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Claremont Road


The famous Claremont Road Ground in Cricklewood NW2 was home to Hendon F.C. for 82 years from 1926 until 2008 and although the Club are now settled into a well appointed home ground at Silver Jubileee Park NW9, for many fans Claremont Road will always be regarded as the Club's spiritual home.

In 1912, Hampstead Town Football Club had moved into a home ground at Avenue Farm, Cricklewood Lane and over the years invested large sums of money making it into a first-class sports enclosure, a gate of 400 in 1912 had grown to 6,000 in 1924.


By the mid 1920s however, the Club faced an existential crisis as the rapid development of the local area threatened both the future of the Ground and as a consequence, that of the Football Club.


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In 1925, the Avenue Ground was compromised by the construction of the Watford Bypass across Cricklewood Lane which encroached, quite significantly, upon one corner of the enclosure.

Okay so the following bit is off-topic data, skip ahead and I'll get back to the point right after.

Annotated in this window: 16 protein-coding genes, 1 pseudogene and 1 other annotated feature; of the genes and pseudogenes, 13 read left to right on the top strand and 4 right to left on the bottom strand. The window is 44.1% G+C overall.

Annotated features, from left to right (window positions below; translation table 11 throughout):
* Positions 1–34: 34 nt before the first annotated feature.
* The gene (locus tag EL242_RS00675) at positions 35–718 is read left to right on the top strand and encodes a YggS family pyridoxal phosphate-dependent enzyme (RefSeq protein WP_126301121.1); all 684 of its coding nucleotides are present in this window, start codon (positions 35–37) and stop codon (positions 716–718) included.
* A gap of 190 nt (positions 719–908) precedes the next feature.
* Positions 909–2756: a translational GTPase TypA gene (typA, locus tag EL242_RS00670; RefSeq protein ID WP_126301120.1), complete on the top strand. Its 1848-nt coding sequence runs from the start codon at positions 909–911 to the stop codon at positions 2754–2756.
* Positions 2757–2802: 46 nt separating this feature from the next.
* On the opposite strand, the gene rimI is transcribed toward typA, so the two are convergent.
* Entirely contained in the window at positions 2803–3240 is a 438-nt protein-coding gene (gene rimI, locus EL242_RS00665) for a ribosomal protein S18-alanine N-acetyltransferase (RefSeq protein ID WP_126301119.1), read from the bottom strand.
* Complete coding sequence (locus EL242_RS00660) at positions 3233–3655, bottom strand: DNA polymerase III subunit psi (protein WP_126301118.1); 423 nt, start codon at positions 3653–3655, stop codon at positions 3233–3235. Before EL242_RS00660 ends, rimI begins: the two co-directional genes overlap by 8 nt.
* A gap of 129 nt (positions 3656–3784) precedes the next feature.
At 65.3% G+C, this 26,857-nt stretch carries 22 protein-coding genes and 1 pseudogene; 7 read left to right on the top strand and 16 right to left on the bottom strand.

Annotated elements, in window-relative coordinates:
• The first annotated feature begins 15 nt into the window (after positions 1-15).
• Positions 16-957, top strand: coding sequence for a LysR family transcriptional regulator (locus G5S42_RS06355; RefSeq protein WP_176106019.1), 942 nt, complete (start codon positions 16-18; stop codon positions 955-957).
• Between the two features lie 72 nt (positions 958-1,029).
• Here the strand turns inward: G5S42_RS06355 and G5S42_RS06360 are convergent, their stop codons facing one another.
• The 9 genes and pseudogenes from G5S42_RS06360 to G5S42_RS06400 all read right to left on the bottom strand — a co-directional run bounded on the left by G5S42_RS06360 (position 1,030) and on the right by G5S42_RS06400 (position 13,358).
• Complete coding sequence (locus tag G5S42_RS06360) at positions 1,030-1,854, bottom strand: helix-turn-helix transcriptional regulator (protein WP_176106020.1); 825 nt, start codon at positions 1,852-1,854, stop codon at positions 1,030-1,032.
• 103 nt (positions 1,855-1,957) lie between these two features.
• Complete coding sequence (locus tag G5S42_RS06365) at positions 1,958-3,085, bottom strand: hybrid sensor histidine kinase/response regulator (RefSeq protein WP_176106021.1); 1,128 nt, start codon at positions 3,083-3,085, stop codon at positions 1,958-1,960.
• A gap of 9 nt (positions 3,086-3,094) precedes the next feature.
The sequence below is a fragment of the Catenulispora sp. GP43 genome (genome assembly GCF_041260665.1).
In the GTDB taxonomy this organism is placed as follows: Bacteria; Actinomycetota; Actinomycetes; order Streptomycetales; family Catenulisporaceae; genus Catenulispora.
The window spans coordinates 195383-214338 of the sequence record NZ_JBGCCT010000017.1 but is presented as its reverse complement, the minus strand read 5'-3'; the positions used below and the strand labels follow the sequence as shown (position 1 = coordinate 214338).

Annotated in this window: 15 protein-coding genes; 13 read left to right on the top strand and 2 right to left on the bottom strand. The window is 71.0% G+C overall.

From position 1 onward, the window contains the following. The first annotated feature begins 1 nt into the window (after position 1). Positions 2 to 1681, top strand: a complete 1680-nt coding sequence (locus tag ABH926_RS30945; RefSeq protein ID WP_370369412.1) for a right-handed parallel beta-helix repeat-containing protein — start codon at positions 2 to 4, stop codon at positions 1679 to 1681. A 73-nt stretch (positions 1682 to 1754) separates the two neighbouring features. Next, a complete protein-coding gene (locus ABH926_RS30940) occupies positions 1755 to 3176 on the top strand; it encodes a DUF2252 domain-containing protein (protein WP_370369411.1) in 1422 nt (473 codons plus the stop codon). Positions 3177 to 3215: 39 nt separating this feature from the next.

By moving the pitch, it was still just possible to make it the requisite length to allow football to continue for another season but after that the situation was far from hopeful. 


The lease on the Ground was coming to an end and the Club's landlords, the Ecclesiastical Commissioners, were refusing to renew it. The Commissioners feared that football games attracting the public in large numbers would detract from the value of the surrounding land in what had become a high-grade building locality.


The Club had been in negotiations for other grounds in the area but all efforts had resulted in failure.

It was around this time, that the Government, concerned about public health, had passed an Act which gave them the powers to purchase land to be used for recreational purposes.


Hendon District Council were thus sanctioned by the Ministry of Health to spend £31,500 on the purchase of about 60 acres of land in Cricklewood.